Very quickly, cochineal became highly sought after, and was one of the items sanctioned by Queen Elizabeth I for her Privateers to steal. It was second only to silver as Mexico's valuable exports.
The book is greatly informative, not just on the dye and it's history, but on the historical climate surrounding it and it's possible impacts on the larger world. It offers insight into the wonderment that the colour would have caused in a time before synthetic dyes, when such substances were highly prized. It is a surprisingly fascinating read, and far from dry.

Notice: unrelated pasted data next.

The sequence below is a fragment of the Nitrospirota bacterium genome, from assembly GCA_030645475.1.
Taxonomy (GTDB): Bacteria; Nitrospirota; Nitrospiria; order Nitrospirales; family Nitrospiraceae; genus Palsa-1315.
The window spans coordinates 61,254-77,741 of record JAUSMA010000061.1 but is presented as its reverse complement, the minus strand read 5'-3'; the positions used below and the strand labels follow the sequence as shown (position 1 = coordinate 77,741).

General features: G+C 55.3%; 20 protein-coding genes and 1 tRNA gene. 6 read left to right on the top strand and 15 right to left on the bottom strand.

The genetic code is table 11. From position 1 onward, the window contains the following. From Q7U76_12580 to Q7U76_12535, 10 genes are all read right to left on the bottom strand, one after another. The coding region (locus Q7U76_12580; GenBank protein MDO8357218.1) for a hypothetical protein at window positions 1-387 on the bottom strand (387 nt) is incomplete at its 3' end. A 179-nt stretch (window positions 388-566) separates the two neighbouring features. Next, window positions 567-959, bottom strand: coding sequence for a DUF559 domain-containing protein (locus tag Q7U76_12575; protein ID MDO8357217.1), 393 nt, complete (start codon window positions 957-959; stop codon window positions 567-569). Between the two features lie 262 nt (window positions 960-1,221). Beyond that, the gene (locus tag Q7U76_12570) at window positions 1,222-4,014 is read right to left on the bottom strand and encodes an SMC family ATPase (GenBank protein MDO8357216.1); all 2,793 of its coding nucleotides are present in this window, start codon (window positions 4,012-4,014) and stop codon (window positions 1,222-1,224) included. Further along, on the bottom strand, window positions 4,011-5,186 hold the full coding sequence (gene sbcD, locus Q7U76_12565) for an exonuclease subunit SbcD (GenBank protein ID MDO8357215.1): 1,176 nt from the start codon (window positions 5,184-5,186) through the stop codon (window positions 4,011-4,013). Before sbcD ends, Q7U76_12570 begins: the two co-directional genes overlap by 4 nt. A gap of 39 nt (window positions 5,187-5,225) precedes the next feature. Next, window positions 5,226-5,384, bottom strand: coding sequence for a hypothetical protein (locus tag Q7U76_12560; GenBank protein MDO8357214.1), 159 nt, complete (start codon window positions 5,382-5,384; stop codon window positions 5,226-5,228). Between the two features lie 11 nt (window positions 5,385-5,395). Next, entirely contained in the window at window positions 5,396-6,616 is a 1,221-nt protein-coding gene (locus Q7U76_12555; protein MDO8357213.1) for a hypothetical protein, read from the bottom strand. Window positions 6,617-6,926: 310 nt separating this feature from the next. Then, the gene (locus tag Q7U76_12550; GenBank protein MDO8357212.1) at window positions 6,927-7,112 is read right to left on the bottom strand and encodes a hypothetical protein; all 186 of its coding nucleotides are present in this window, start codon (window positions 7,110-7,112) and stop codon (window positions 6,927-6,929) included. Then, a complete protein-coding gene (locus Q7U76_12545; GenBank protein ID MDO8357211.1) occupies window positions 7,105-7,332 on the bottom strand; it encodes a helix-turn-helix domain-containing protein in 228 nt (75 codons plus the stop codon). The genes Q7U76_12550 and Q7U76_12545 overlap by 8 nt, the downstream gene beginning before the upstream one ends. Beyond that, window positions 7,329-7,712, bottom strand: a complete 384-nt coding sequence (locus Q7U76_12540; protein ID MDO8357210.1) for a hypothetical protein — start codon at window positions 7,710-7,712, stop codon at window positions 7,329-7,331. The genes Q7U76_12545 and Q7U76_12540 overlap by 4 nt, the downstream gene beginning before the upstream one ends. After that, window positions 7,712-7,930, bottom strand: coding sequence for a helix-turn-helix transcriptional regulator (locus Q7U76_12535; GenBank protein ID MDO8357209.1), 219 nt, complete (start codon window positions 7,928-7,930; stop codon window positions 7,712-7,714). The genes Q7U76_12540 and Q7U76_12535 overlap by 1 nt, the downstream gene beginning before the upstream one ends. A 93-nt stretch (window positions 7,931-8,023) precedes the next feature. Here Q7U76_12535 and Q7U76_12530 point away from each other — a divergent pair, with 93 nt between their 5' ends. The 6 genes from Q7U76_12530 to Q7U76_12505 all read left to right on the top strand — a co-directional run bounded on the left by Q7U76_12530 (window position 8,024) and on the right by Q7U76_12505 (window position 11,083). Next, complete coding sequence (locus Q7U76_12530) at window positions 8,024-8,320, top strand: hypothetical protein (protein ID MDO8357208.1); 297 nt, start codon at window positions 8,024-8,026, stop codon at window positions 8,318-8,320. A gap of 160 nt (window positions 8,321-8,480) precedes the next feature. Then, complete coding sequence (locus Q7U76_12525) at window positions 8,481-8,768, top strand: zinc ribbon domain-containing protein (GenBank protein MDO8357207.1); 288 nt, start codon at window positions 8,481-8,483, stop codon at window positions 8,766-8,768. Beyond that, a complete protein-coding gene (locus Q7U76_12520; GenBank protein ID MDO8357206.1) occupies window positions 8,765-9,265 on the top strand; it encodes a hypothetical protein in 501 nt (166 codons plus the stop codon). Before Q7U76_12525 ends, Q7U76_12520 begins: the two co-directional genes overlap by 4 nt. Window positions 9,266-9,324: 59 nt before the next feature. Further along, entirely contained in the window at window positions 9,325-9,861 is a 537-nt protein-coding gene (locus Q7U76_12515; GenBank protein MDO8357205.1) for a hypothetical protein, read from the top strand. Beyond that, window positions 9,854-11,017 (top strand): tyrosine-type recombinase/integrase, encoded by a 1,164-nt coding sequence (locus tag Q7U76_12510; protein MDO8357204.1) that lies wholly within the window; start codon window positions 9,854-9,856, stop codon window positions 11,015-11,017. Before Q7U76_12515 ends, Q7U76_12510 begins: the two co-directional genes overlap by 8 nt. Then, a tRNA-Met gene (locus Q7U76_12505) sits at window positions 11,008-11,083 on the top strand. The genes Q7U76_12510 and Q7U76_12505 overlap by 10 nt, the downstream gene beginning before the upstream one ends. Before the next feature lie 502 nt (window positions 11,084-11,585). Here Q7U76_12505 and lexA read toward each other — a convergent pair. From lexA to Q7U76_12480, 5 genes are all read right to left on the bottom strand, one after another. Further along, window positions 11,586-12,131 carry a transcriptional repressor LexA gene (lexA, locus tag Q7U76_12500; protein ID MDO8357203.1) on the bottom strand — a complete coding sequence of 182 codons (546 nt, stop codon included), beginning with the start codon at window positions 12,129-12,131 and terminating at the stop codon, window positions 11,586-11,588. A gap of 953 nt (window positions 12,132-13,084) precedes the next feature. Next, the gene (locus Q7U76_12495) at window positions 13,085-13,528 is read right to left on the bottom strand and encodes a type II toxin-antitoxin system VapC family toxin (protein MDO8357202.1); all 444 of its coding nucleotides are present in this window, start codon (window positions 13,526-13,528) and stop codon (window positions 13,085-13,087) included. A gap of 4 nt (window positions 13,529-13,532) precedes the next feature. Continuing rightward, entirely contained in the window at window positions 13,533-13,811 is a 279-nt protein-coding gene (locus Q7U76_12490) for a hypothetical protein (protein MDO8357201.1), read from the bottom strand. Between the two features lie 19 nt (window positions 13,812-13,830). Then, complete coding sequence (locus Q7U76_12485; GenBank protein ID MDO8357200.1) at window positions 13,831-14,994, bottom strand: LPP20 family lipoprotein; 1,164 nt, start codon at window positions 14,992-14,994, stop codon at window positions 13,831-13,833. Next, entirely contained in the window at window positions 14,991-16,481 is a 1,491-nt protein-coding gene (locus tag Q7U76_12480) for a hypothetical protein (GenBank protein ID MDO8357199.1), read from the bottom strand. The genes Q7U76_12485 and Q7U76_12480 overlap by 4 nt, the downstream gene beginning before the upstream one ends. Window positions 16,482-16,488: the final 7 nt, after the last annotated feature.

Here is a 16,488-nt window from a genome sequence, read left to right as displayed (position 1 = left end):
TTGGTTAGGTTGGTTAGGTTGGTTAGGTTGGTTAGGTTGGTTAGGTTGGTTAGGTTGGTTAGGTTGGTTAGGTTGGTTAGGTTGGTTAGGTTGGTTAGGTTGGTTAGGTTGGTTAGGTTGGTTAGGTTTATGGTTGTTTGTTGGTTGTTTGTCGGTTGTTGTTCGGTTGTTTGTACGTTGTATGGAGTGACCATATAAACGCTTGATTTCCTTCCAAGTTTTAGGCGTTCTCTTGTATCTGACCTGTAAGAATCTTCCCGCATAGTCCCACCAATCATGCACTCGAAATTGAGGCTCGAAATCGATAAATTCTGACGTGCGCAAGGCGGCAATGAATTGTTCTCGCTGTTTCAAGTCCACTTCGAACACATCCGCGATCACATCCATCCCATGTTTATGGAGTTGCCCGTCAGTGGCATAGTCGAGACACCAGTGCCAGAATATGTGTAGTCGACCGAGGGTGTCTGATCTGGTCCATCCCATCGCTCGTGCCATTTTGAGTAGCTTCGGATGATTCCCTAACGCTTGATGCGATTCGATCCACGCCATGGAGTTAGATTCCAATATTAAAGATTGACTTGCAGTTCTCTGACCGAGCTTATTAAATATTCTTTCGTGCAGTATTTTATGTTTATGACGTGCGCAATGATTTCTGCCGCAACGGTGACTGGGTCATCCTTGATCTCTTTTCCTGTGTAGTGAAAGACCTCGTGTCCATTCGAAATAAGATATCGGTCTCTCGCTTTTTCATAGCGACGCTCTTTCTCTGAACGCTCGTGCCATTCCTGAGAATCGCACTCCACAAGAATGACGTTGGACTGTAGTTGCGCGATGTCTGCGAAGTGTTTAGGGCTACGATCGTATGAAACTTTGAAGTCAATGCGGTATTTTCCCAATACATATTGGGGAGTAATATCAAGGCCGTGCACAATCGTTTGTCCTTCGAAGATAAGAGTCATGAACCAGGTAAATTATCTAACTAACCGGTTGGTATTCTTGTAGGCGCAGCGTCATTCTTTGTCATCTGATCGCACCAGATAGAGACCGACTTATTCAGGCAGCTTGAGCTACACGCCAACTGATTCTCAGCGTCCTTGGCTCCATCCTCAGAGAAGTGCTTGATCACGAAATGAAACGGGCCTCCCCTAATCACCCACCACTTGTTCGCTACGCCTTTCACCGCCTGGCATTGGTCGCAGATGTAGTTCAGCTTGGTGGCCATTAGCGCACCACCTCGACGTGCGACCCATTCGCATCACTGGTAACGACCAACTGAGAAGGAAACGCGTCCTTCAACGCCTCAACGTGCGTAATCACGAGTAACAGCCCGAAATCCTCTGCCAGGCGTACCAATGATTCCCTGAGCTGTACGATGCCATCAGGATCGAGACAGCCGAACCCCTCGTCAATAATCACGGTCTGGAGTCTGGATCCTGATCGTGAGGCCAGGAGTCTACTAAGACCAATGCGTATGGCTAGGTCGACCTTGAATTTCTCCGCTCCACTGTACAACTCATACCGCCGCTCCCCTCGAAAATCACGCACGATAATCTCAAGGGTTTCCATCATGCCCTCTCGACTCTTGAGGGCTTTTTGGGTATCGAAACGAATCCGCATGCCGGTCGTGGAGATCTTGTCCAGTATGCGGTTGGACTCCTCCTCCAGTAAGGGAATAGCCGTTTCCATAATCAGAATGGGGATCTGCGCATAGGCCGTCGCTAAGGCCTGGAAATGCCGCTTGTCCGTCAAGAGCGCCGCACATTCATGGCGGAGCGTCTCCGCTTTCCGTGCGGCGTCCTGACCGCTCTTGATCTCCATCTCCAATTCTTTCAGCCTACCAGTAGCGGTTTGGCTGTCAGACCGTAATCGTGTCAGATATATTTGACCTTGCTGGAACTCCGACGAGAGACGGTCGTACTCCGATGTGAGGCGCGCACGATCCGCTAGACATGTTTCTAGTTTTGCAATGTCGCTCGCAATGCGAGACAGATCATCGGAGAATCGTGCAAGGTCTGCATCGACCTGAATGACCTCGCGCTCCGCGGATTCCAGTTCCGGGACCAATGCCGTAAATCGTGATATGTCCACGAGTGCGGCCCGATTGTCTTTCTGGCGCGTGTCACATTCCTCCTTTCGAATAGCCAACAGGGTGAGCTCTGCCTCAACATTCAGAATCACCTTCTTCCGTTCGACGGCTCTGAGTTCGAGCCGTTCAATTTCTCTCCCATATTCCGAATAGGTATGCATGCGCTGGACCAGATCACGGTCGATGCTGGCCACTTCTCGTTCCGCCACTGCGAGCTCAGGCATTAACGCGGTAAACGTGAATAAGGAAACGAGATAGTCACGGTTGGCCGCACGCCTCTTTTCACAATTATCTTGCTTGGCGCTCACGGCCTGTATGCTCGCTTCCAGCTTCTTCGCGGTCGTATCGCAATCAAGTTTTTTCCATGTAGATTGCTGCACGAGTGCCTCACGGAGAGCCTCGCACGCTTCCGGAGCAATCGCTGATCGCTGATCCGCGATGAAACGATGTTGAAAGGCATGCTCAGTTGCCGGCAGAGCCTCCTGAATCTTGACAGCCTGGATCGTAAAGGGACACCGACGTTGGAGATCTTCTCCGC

Fingers by Stasia Burrington.

Cochineal is a parasitic insect that lives on the Nopal cactus. The dye is derived from the Carminic acid that it uses as defense. In Colonial times Cochineal was mainly used to dye fabric, but was used by indigenous peoples of the Oaxaca area for many purposes. It it has mostly been replaced with synthetic dyes but is still commonly used in cosmetics and food.

While many different shades of red can be achieved with cochineal dye, it is the true crimson that was most popular with its introduction to Europe. It is this specific shade of red that still captivates us today. Traditionally associated with love, passion, anger and blood. It also speaks of a luxury that could only continue from a time when such a colour would have been reserved for the church and the very wealthy.